In October 2011 Flash Art magazine published an ad on their website,[6] via newsletter and on their Facebook page, for one or more internships with a minimal compensation for a period of eight to ten months. A young woman named Caterina responded to the posting, addressing her complaint to the editor, Giancarlo Politi, asking why one's family should support a person so as to let them work for free for the publication. Her complaint was followed by a brief exchange[7] with Politi, during which she also defended her skills with four languages, arts and desktop publishing. The exchange ended with the editor's response "Caterina, as you can see escorts must now master 4 languages, be skilled in arts and InDesign. Globalization creates miracles".[8] The publication's Facebook page was later targeted by hundreds of comments by people referencing the exchange between the two implying the editor's final note was insulting and allusive of Caterina being a prostitute and also complaining about the apparent misuse of internships.[9][10][11] The magazine's editor later publicly denied the insulting phrase in a posting on their website and on their Facebook page, stating that Caterina had maliciously contorted the mail's content, though an October 18 article on Il Fatto Quotidiano confirmed the insulting exchange publishing the original mail thread between the two.[12]

References[edit]

  1. ^ Tony Stankus, Journals of the Century, (Haworth Press, Philadelphia, 2002): p. 125. ISBN 0-7890-1134-4
  2. ^ Suzaan Boettger, Earthworks: Art and the Landscape of the Sixties (University of California Press, Berkeley, 2002): p. 261. ISBN 0-520-24116-9
  3. ^ Douglas Eklund (ed.), The Pictures Generation, 1974-1984, exhibition catalogue the Metropolitan Museum of Art, 4/21/09 – 8/2/09, (Yale University Press, New Haven, 2009). ISBN 978-0-300-14892-3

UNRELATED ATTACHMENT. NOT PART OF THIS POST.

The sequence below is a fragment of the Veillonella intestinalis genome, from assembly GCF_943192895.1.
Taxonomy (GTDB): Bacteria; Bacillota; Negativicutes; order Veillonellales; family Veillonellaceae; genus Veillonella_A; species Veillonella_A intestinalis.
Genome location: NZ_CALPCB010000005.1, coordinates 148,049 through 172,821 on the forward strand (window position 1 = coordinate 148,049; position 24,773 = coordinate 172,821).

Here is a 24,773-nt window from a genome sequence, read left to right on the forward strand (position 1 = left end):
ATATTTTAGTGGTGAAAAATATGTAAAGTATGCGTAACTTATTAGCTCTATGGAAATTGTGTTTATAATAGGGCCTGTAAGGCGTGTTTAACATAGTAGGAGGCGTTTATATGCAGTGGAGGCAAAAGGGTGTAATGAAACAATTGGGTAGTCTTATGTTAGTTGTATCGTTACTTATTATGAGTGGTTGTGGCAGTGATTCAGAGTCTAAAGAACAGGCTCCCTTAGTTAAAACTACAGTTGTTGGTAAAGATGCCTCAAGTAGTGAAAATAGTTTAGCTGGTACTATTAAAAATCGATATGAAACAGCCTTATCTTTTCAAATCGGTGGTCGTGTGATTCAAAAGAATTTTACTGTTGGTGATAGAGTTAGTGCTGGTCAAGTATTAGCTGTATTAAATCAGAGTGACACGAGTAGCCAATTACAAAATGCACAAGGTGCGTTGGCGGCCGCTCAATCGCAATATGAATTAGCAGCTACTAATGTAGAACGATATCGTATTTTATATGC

4. ^ David Rimanelli "Time capsules: 1980-1985 - Calendar," Artforum (March 2003).
  5. ^ Malcolm Miles and Tim Hall, Interventions (Intellect, Bristol, 2005): p. 42. ISBN 1-84150-118-2
  6. ^ "Flash Art cerca sempre stagista per Assistente di Redazione". Flash Art. Giancarlo Politi Editore. 2011-10-13. Retrieved 13 October 2011. 
  7. ^ "Si vergogni - mail thread between Caterina and Giancarlo Politi". Il Fatto Quotidiano. Editoriale il Fatto S.p.A. 2011-10-19. Retrieved 19 October 2011. 
  8. ^ "Imprenditore dà della mignotta a una disoccupata in cerca di lavoro". Lettera Viola – il magazine del popolo viola. Lettera Viola. 2011-10-13. Retrieved 13 October 2011. 
  9. ^ ""MIGN...A" A DISOCCUPATA. FLASH ART INSULTATA SU FB". Leggo. Caltagirone Editore S.p.A. 2011-10-13. Retrieved 13 October 2011. 
  10. ^ "Flash Art Magazine". Flash Art Magazine Facebook page. Facebook, Inc/Flash Art Magazine. 2011-10-13. Retrieved 13 October 2011. 
  11. ^ "Imprenditore dà della mignotta a una disoccupata in cerca di lavoro". Lettera Viola – il magazine del popolo viola. Lettera Viola. 2011-10-13. Retrieved 13 October 2011. 
  12. ^ "Indignata per stage gratis, le danno della mignotta. "All’estero ho un contratto vero"". Il Fatto Quotidiano. Editoriale il Fatto S.p.A. 2011-10-19. Retrieved 19 October 2011. 

External links[edit]